It seems to me that our nation’s deer are, more and more, coming to be regarded as vermin by the powers that be. I am not just talking of governmental departments – more non-governmental organisations are turning against our deer and are calling for substantial culls, ignoring the advice and knowledge of those who work with deer on a daily basis. A science-based argument needs to be based on fact, rather than warped re-shaping of field studies, strengthened further with biased opinion to ultimately form a justification paper. The Dolman report released earlier this year instantly springs to mind.
Both sides of the border, high ground and low ground, our deer are having a hard time of it, and generations of careful sustainable herd management are being thrown to the four winds. Let’s look at the red deer that roam the Highlands for a start. Firstly, this is a beast that has survived the felling of its native wild wood and adapted to the harsh existence found on open moorland, with little quality feed and weather extremes, not to mention the relentless attention of a myriad biting insects and parasites. The red survived and developed into its own sub-species; smaller, leaner, with less heavy antlers than its genetic forbears but with a vigorous tenacity enabling it take all the Scottish weather can throw at it on the high tops.
Deer forests have been managed for generations by skilled operators who know deer. Feeders are kept on the ground in winter; the keeper can evaluate his stock and have half an eye on what should come out but, most importantly, he knows what he has got and how many he should cull by the time spring is showing its welcome face. However, the post-war forestry blocks that were planted en-masse became a ticking time bomb. There is good and bad fencing, but it all rots eventually and becomes porous to deer, and then the problems start. The non-selective killing of marauders does so much to undo the keeper’s work. Yes, forestry interests have to be protected, but the keeper’s knowledge shouldn’t be ignored. It seems to me that far too often the very valid opinion of the keeper and stalker isn’t even sought in areas of conflict, but deliberately ignored.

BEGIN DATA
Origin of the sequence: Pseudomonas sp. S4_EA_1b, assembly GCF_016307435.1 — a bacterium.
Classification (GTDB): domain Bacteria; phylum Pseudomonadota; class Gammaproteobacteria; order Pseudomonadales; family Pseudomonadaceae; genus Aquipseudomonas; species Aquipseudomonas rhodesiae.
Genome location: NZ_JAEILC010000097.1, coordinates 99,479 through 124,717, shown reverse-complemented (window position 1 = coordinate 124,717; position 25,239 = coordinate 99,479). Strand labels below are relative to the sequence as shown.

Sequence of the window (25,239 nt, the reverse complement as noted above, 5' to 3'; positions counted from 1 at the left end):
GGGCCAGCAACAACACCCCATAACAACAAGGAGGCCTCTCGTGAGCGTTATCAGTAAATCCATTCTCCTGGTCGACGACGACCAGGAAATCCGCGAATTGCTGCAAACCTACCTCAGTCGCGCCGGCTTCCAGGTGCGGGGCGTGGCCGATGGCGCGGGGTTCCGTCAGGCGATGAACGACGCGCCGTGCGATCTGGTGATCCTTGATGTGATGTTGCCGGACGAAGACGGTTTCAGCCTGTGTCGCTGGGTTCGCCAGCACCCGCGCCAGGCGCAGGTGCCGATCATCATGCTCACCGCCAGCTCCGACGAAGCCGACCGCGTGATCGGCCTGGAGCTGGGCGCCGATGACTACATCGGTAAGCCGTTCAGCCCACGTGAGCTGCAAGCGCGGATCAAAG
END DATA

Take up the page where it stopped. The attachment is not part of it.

The Association of Deer Management Groups do a very good job on a voluntary basis, and their management plan is based on the very knowledge and experience that those who wield the power choose to ignore. These guys are doing a fine job of it in Highland Scotland, and have expanded into low ground deer too, and I applaud their efforts. However, this isn’t enough for Robin Gibson MSP, who has recently called for statutory Deer Management Groups. I can’t help thinking it’s because the ADMG are doing such a good job of it on their own, on a voluntary basis with applied common sense backed by members who are almost all deer experts in their own right. Perhaps he feels he is in a weak position?
Too often the cry is cull out the deer because of damage to the environment, or suppression of so-called regeneration of the old Caledonian forest. I cannot help smirking at the hypocrisy; mankind basically cut and burnt the species out of its habitat and they adapted to an alien environment and now the powers that be want to eradicate them and put the landscape back to how it was.